Some of these are in very early stages of planning and the list is not free of red flags ready to spring up. But it’s a great overview and it’s interesting to see countries with significant supplies of uranium pursue nuclear energy. That’s energy security writ large, something uranium-rich, nuclear-free Australia should consider.

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There have been a few news stories about the Japanese reluctance to work with India on the latter’s nuclear efforts, but we admit we steered around it because we didn’t quite get the gist of it – India has plenty of partners without worrying about Japan. But apparently, it’s important to the two countries, as this Indian story indicates:

Japan is set to be India’s new ally on civil nuclear energy,  with Japanese prime minister Yukio Hatoyama expressing a willingness to collaborate with India’s civil nuclear energy program. This hint by Hatoyama is a shot in the arm for India’s campaign for energy security and power diversification to meet the ever growing demand of both industry and farm sectors.

We cleaned up the poor translation here, so visit the original for the full flavor. Anyhow, we still wonder if this is an historical and cultural landmark rather than a political one. The story hints at this:

India not signing the comprehensive test ban treaty (CTBT) has been the biggest stumbling block for exploring full-fledged partnership with Japan on civil nuclear energy front.

And that treaty, for we hope obvious reasons, is very important to Japan. But word from India seems tepid:

[Indian Prime Minister Manmohan] Singh said: “Should the US and China ratify the CTBT, a new situation will emerge.”

And yet it looks very likely that Japan and India will make an agreement over nuclear technology. Especially where this dips into cultural waters, we really have no comment – that would be presumptuous - but in practical terms only, it seems a potential win for both sides. We’ll have to see if this deal consummates or withers after Singh and Hatoyama meet for talks. (Any elucidation on this from our Japanese and Indian friends welcome.)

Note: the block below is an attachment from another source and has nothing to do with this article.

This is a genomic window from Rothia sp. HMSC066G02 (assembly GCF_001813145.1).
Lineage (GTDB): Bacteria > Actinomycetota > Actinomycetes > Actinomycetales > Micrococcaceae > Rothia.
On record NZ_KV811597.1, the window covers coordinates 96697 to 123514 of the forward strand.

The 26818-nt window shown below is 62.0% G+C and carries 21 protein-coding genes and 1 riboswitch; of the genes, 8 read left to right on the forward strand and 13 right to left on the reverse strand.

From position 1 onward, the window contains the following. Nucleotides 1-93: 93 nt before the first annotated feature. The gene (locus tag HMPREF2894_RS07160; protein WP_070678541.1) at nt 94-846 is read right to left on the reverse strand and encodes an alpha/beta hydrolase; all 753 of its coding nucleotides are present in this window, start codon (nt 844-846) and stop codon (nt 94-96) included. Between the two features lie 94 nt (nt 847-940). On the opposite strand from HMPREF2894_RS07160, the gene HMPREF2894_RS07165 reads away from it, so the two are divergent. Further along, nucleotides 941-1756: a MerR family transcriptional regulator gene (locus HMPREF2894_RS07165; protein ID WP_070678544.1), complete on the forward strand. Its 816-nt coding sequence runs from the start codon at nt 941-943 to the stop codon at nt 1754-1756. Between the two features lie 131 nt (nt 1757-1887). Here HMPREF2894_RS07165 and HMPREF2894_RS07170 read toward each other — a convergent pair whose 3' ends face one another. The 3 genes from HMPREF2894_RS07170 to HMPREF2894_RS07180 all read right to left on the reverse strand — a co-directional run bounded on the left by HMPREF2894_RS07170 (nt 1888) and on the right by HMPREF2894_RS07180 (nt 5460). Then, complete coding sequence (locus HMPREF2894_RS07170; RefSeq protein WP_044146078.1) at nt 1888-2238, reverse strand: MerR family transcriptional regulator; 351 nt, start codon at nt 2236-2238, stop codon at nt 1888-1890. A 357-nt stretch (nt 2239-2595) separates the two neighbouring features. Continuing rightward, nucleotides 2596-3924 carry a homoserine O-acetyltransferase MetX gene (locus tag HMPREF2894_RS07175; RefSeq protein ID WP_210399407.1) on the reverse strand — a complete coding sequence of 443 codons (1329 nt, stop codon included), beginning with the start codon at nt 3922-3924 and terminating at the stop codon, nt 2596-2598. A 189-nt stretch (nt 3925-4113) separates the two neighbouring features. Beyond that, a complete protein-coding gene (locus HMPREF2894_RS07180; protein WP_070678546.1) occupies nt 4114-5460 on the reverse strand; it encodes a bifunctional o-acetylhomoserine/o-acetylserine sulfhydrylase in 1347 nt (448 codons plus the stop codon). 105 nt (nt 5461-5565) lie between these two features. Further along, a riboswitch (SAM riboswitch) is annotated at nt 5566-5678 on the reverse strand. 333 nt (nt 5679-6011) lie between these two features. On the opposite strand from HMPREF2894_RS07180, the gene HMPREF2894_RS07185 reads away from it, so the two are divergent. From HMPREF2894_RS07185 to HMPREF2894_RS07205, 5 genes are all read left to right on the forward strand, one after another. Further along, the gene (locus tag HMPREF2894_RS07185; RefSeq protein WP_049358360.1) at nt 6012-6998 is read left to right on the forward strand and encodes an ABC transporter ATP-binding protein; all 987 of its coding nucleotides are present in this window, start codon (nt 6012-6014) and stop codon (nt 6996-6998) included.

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And here’s an interesting story from Emirates Business – we expect the whole Dubai World story has caused them some sleepless nights – on just why UAE is considering nuclear energy:

"These are very important and strategic long-term projects, which will contribute to saving the UAE's hydrocarbon wealth and at the same time boosting its crude exports as nuclear power will partly offset the rise in the UAE's energy consumption… this in turn will allow the UAE to increase revenue," said Mohammed Asumi, a Dubai-based Gulf economist.

"I also expect these projects, when commissioned, to depress electricity generation costs in the UAE because nuclear power is less costly."

Well, we knew money had to play a part somewhere in this, but we were happy to see Asumi note that a nuclear plant will bring down costs. Presumably, UAE could also export some of the nuclear generated electricity to neighbors such as Oman and Qatar.

As a business story, this goes a bit into the weeds, but is very well done ( by Nadim Kawach) and comprehensible. Well worth a read.

A UAE spaceport. See here for more.

Local tourism was not attractive enough that UAE’s other lesser known state of Ras Al Khaimah is now the venue for the 30 billion USD Spaceport. Space Adventures is developing commercial spaceports in this region.  They are the pioneers of space tourism.

Or something. We admit we make fun of the grandiosity of UAE every time we write about it, perhaps in part out of discomfort over what it takes in resources and human capital to maintain that grandiosity and definitely because the line between grandiosity and pomposity is thin. We can’t pretend to know what will now happen in UAE in the wake of Dubai World – and not just or even primarily its nuclear ambitions - but it does make the fun rather ashy and dry.

Monday, December 28, 2009

Shutting Off the Power at Ignalina

IgnalinaNPP Some bits and bytes from the radiant world around us: